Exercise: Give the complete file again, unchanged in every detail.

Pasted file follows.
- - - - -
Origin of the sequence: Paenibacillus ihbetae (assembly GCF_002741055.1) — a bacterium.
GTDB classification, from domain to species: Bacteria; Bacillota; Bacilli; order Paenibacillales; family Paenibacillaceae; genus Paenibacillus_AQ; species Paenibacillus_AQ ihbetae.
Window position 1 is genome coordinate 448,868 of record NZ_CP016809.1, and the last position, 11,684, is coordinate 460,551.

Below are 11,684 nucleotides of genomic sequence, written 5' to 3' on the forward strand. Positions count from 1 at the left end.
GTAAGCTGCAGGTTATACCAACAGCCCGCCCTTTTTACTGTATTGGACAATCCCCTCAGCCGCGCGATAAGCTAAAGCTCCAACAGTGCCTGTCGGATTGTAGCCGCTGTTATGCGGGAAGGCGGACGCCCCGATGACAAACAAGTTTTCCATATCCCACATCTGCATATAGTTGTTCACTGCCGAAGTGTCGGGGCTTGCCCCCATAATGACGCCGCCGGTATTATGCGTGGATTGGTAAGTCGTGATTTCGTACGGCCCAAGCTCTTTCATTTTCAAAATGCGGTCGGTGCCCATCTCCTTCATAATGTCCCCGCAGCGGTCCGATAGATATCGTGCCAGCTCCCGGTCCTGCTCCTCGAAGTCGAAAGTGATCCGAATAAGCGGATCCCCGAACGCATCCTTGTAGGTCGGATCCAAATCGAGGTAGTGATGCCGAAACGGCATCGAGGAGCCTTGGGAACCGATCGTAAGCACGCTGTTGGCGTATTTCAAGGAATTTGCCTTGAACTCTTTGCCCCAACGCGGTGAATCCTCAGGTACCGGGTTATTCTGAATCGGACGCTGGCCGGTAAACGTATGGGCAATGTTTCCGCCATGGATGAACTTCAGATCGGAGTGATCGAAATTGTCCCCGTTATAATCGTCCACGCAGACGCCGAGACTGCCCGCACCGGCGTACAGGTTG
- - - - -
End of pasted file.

Origin of the sequence: Paenibacillus ihbetae (assembly GCF_002741055.1) — a bacterium.
GTDB classification, from domain to species: Bacteria; Bacillota; Bacilli; order Paenibacillales; family Paenibacillaceae; genus Paenibacillus_AQ; species Paenibacillus_AQ ihbetae.
Window position 1 is genome coordinate 448,868 of record NZ_CP016809.1, and the last position, 11,684, is coordinate 460,551.

Below are 11,684 nucleotides of genomic sequence, written 5' to 3' on the forward strand. Positions count from 1 at the left end.
GTAAGCTGCAGGTTATACCAACAGCCCGCCCTTTTTACTGTATTGGACAATCCCCTCAGCCGCGCGATAAGCTAAAGCTCCAACAGTGCCTGTCGGATTGTAGCCGCTGTTATGCGGGAAGGCGGACGCCCCGATGACAAACAAGTTTTCCATATCCCACATCTGCATATAGTTGTTCACTGCCGAAGTGTCGGGGCTTGCCCCCATAATGACGCCGCCGGTATTATGCGTGGATTGGTAAGTCGTGATTTCGTACGGCCCAAGCTCTTTCATTTTCAAAATGCGGTCGGTGCCCATCTCCTTCATAATGTCCCCGCAGCGGTCCGATAGATATCGTGCCAGCTCCCGGTCCTGCTCCTCGAAGTCGAAAGTGATCCGAATAAGCGGATCCCCGAACGCATCCTTGTAGGTCGGATCCAAATCGAGGTAGTGATGCCGAAACGGCATCGAGGAGCCTTGGGAACCGATCGTAAGCACGCTGTTGGCGTATTTCAAGGAATTTGCCTTGAACTCTTTGCCCCAACGCGGTGAATCCTCAGGTACCGGGTTATTCTGAATCGGACGCTGGCCGGTAAACGTATGGGCAATGTTTCCGCCATGGATGAACTTCAGATCGGAGTGATCGAAATTGTCCCCGTTATAATCGTCCACGCAGACGCCGAGACTGCCCGCACCGGCGTACAGGTTG